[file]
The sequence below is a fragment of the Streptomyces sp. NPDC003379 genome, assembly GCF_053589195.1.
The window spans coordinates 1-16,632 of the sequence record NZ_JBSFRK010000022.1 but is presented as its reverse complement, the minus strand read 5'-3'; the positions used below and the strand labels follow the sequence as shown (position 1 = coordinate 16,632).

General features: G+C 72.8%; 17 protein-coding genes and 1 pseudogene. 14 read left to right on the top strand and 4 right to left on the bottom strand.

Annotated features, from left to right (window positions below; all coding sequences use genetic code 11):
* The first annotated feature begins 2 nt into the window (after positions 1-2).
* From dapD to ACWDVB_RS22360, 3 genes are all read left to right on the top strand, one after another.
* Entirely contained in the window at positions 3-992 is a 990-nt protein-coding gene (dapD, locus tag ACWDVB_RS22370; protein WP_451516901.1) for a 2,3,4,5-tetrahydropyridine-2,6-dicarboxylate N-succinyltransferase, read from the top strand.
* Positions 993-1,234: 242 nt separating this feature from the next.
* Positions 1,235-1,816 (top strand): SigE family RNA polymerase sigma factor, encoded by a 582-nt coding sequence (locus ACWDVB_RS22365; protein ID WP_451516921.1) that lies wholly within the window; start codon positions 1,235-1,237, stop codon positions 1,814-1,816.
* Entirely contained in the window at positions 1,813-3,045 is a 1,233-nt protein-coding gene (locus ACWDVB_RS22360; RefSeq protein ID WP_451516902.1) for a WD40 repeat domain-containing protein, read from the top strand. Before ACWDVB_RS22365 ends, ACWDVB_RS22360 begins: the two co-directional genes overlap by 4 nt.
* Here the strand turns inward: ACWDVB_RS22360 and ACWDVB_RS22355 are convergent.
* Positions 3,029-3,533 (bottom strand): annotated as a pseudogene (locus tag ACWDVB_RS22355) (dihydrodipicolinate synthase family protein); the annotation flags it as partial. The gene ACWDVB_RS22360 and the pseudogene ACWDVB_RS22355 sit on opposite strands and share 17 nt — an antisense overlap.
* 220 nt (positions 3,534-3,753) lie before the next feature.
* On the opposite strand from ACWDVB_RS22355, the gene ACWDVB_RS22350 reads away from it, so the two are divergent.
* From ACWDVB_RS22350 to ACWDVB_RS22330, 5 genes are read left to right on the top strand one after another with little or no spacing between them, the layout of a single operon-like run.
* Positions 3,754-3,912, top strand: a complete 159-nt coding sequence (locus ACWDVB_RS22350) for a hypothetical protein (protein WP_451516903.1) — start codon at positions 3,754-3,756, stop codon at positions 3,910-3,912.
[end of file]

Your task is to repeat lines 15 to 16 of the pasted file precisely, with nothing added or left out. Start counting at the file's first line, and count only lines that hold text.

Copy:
* From ACWDVB_RS22350 to ACWDVB_RS22330, 5 genes are read left to right on the top strand one after another with little or no spacing between them, the layout of a single operon-like run.
* Positions 3,754-3,912, top strand: a complete 159-nt coding sequence (locus ACWDVB_RS22350) for a hypothetical protein (protein WP_451516903.1) — start codon at positions 3,754-3,756, stop codon at positions 3,910-3,912.